The interpretation of the Second Amendment commonly accepted by many Americans is that the right to bear arms is necessary to maintain freedom against a tyrannical government. However, when looking back at the historical context of why the amendment was passed, it is painfully obvious this was far from the intent of the founders.
The Second Amendment’s original intent was the disbanding of standing armies because they were viewed as a threat to a stable government. Following a war, the army would be forced to disband, forming local militia groups in their states.
This actually served to protect the government against a hostile takeover by a standing army rather than to empower the people to fight against a tyrannical government, the exact opposite of how many interpret the amendment.
Militias were regulated by the states and southern militias were referred to as slave patrols. In Georgia, for example, all white plantation owners or their white male employees were required by law to join the Georgia militia, making regular inspections of slaves’ quarters to prevent uprisings.
The main concern at the time to many southern slaveholders like George Mason and Patrick Henry was that the proposed constitution’s general welfare clause (Article 1, Section 8) could be interpreted to eventually free the slaves.
The general welfare clause included giving the federal government the power the supervise and regulate the militias. This worried slaveholders due to the possibility that federal militias could absorb state militias, causing them to no longer be slavery-enforcing institutions.
There was precedent for thisconcept in the lead-up to the revolutionary war during which slaves were offered freedom in exchange for fighting for the British army.
To compromise with slave states, at the command of Thomas Jefferson, James Madison changed the original draft of the Second Amendment from reading “a well-armed and well-regulated militia being the best security of a free country” to “free state,” to be sure there was zero ambiguity as to the state’s right to regulate state militias.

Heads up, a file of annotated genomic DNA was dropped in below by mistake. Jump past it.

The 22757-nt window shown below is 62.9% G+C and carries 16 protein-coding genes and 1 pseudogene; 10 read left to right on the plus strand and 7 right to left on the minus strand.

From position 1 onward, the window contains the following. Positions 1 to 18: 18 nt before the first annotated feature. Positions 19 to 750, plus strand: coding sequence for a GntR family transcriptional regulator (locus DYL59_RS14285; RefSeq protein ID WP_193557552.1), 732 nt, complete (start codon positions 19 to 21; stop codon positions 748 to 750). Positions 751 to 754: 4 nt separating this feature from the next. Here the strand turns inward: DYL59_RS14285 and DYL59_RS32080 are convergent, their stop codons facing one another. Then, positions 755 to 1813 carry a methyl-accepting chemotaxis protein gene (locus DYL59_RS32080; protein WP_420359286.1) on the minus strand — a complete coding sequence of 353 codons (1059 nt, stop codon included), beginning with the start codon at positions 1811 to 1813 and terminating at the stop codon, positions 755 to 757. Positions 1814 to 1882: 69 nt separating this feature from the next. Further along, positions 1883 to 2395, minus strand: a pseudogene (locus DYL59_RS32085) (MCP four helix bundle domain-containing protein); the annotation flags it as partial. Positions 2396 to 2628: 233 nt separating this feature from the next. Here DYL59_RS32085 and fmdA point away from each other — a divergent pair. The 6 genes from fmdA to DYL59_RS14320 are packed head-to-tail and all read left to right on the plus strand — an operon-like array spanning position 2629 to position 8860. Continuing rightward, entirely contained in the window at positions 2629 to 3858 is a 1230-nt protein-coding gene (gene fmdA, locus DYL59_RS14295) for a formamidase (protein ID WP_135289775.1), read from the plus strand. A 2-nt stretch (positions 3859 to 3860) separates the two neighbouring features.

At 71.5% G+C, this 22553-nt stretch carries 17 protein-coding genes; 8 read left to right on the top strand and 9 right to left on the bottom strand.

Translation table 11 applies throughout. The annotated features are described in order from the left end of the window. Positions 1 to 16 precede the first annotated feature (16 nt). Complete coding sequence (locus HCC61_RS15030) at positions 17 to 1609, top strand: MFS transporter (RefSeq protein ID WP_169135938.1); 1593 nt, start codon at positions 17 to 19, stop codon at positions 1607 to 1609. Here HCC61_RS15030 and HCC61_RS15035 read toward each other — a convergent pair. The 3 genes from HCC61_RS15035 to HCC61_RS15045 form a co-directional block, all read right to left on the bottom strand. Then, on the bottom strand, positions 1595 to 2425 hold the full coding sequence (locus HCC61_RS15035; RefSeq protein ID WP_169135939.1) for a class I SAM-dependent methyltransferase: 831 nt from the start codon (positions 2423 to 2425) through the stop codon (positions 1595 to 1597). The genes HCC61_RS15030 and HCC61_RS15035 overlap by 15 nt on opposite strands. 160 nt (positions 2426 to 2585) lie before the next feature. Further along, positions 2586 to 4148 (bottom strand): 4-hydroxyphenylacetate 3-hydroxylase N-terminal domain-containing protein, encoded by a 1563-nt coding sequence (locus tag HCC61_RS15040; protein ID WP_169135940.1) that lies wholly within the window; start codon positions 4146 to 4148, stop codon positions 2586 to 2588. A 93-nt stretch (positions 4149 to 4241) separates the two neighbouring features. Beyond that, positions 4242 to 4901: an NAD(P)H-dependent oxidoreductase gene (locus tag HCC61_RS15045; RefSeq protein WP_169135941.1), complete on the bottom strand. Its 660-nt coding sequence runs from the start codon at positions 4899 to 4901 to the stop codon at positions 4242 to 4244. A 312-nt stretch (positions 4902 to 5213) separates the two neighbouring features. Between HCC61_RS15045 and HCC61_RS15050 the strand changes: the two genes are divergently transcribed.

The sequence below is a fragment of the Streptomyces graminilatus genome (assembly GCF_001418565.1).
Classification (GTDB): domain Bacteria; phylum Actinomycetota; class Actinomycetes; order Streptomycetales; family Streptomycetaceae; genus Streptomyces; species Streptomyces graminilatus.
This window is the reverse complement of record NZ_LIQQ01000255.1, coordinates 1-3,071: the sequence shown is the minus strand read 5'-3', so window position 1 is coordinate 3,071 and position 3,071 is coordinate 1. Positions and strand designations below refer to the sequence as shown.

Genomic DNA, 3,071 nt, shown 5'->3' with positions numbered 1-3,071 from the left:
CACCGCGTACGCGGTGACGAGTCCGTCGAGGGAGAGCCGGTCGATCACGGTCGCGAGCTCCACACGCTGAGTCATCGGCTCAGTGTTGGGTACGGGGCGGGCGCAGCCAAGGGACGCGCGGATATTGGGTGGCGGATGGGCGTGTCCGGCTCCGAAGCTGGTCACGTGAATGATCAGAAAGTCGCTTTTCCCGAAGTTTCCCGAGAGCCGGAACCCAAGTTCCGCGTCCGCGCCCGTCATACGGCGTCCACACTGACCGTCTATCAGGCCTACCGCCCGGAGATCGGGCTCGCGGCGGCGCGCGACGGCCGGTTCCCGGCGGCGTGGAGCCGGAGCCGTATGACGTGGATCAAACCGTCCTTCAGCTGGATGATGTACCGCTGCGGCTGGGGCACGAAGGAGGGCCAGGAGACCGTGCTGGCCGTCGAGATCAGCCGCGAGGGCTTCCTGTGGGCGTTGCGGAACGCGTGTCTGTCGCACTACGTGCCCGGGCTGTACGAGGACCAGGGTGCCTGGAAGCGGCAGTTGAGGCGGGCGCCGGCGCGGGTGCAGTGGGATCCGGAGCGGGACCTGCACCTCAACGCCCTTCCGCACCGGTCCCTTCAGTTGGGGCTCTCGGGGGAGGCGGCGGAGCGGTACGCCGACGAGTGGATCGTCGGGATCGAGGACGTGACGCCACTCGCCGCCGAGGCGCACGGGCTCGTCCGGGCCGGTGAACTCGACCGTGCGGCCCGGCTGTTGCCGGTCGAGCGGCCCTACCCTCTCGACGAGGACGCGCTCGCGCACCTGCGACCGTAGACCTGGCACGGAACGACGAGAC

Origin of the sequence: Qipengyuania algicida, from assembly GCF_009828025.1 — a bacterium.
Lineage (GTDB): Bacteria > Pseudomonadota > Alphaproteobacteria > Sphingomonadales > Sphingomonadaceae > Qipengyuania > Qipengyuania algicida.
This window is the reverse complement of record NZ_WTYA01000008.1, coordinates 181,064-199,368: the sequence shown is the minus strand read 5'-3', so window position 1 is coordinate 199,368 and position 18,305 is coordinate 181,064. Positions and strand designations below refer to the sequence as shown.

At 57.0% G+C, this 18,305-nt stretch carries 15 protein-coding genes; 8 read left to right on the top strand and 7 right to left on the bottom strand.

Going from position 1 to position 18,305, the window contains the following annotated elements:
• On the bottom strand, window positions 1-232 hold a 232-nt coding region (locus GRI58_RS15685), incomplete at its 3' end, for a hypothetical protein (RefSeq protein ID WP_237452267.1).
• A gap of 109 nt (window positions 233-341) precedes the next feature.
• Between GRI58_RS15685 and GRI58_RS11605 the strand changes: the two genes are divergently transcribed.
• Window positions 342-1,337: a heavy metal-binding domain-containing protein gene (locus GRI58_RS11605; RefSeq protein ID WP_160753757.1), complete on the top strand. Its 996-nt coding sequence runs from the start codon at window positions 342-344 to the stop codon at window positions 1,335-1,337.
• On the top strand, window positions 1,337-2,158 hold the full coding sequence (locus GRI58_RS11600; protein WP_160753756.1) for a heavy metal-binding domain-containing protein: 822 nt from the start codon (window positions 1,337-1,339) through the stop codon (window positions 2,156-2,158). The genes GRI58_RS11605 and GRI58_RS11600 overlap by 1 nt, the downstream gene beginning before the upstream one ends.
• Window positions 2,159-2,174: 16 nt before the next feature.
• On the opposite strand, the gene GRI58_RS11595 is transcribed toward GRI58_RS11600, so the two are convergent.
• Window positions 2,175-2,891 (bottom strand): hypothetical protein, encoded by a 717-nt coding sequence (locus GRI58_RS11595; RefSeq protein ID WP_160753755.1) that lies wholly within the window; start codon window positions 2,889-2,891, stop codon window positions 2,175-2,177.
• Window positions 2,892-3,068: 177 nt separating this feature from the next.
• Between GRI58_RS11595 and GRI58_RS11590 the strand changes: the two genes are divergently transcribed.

So, to be clear, the Second Amendment was enacted to disband standing armies and to allow slave states to regulate slave patrols in order to enforce and maintain the institution of slavery. Nothing to do with fending off a tyrannical government.
Until the famous court case District of Columbia v. Heller, it was understood that the right to bear arms was primarily endowed to militias, including state defense forces and the National Guard.
This case redefined the right to bear arms to be expanded to individuals, interpreting “militia” to include all able-bodied men who were capable of being called to serve in one.
This controversial case was a turning point in how the Second Amendment was interpreted with regard to self-defense and non-military gun ownership rights, overturning decades of jurisprudence on Second Amendment cases.
Now that the legal interpretation of the Second Amendment has completely changed to individual gun rights, gun ownership has become a constitutional issue rather than a political issue like it had been previously.
Unfortunately, overturning District of Columbia v. Heller is extremely unlikely and would have little effect on gun legislation.
Now that individual gun ownership rights have been grounded in judicial precedent, there will likely continue to be the endless expansion of gun rights by gun anarchists in groups like the National Rifle Association.
The intention of the Second Amendment was never to bolster individual gun ownership rights, rather it was specifically passed to protect the federal government from a military coup and to prolong the institution of slavery.
By shifting the legal interpretation of the amendment to non-military gun ownership, this strays greatly from the main reasons the amendment was passed to begin with.
The U.S. cannot keep following this path of universal gun accessibility. It is a threat to public safety, and it was not the founders’ intention in the slightest.